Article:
# CHAPTER 7 - LECTURE NOTES

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```					CHAPTER 7 - LECTURE NOTES After reading Chapter 7 the main concepts are summarized below to solve the word problems dealing with discounts. Chapter 7 deals with purchasing merchandise inventory to resell to consumers. STEP 1: Carefully read the word problem to determine what you need to solve for in the problem. STEP 2: To solve problems dealing with single trade discounts, determine the two portions of the base where base is the list price or 100%. So, if the trade discount is 30%, then: Spending Saving Portion Portion 30% Trade Disc. Net price (Complement of Trade Discount) 70% (100% - 30%) STEP 3: Draw the blueprint aid which is a pie chart with three parts as follows: P = Portion (an amount) B = Base R = Rate List Price % (100%) (Portion and Rate must relate to the same part of base as in Step 2 above) STEP 4: use for end of chapter WORD PROBLEMS 7-21and 7-38 To solve for the portion of "trade discount", enter the List Price into the base section, enter the trade discount % in the rate section, and multiply the list price X trade discount %. For example, if the problem states: The list price of a sofa is \$600 and the manufacturer offers a trade discount of 30%. Find the trade discount amount. To set up the problem: P=? (\$ trade discount amount)

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B = \$600 List Price

R = 30% Trade disc. %

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P = \$180 Trade Discount Amt. (\$600 - \$420) B = \$600 List Price R=? (Trade Disc. Rate)

To use the calculator, enter 180 ÷ 600 % (key) = (key). The display will show 30. Add a % sign for 30%. STEP 7: use for end of chapter WORD PROBLEMS 7-31and 7-37 To calculate the List Price when the net price and trade discount rate are known enter the net price in the portion section, enter the complement of the trade discount in the rate section, and divide the portion by the complement of trade discount. For example, if the problem states that the net price is \$120 and the trade discount rate is 40%, what is the list price? Set up the problem as follows: P = \$120 (Net Price) B=? List Price R = 60% (Complement of trade discount %)

To use the calculator, enter 120 ÷ 60% (key) = (key). The display will show 200. Add the \$ sign for \$200. STEP 8: use for end of chapter WORD PROBLEMS 7-25and 7-43When calculating Net Price with chain discounts, find the complement of each discount rate and convert each % to a decimal. Multiply the decimals together and do not round (this is the net price equivalent rate (NPE), and then multiply by this NPE rate by the list price. For example: Given a 5/10 chain discount with a list price of \$1,000, you calculate the net price by setting up the problem as follows: 5/10 = .95 X .90 X 1000 = (Display shows 855). Add the \$ sign for \$855. TIP: Using the TI - BA35 calculator you can check your calculations by entering 1000 - 5 % (key) - 10 % (key) = (key). The display will show 855. Add a \$ sign for \$855. If you also need to calculate the trade discount amount, you subtract the net price from the list price as follows: \$1,000 - \$855 = \$145. 3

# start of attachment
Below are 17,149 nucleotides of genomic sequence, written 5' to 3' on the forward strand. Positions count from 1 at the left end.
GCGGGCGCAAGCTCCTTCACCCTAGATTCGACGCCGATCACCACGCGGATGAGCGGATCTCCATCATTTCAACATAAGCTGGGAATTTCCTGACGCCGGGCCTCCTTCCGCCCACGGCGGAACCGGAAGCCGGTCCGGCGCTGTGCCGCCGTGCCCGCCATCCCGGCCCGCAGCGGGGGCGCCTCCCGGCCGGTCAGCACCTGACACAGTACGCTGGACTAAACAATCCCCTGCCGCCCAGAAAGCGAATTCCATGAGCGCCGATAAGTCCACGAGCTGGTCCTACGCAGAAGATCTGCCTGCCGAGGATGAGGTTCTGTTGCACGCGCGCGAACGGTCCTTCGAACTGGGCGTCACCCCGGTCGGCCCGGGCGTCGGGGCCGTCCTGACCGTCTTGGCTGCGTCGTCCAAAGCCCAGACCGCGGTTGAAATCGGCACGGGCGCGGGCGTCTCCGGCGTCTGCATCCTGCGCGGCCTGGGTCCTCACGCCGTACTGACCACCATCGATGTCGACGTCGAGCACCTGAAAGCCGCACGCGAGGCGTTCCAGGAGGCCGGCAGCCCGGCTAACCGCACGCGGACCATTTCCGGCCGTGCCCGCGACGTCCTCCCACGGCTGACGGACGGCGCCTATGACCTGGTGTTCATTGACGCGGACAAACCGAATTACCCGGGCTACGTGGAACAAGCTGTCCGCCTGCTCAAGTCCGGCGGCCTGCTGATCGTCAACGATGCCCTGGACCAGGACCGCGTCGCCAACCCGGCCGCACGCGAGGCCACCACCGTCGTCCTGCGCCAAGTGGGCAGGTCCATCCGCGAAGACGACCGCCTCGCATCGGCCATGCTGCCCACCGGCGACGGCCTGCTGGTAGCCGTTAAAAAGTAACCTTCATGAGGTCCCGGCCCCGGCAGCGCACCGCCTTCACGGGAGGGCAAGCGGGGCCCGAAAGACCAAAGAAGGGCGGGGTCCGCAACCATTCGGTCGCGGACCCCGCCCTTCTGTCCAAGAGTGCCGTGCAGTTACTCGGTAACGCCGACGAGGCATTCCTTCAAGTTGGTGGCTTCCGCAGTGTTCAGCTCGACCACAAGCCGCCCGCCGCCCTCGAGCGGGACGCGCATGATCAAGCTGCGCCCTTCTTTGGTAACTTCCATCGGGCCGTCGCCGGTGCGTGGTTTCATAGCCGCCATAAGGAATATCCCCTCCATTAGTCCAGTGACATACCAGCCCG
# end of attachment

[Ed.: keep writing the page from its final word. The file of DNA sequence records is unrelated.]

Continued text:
STEP 11: To calculate the due date of an invoice, you need to know the days in a month by either knowing the poem (30 days has September, April, June and November, all the rest has 31 except February which is considered to be 28) or using your knuckles (where knuckles are months with 31 days - see p. 173). Do not rely on the calendar as you do not always have access to a calendar. IN FACT THE CALENDAR METHOD CANNOT BE USED TO SHOW THE DAYS IN A PERIOD. You begin with the last day of the month which has the invoice date and subtract the invoice date. You continue to add the days in the following months until you reach the day when the invoice is due. For example: The "due 80 days (n/80) after December 5th would be calculated as follows: Dec 31 - Dec 5 26 (days in December) + 31 (days in January) + Feb 23 (due date) 80 (total days) NOTE: THIS IS THE METHOD THAT MUST BE USED TO SHOW THE DAYS IN A PERIOD. STEP 12: use for end of chapter WORD PROBLEMS 7-34; 7-35; and 7-39. To calculate partial payments: 1. Calculate the amount that is credited (the amount that is credited as if you paid that amount) by dividing the partial payment by the complement of the discount rate. 2. Subtract the amount credited from the total amount owed for the outstanding balance. For example, if an invoice of \$1,000 dated July 8 with 2/10, 1/15, n/60 terms is paid with a partial payment of \$200 on July 22... The amount credited would be calculated as follows: \$200 ÷ .99 = \$202.02 The outstanding balance is calculated as follows: \$1,000 - \$202.02 = \$797.98

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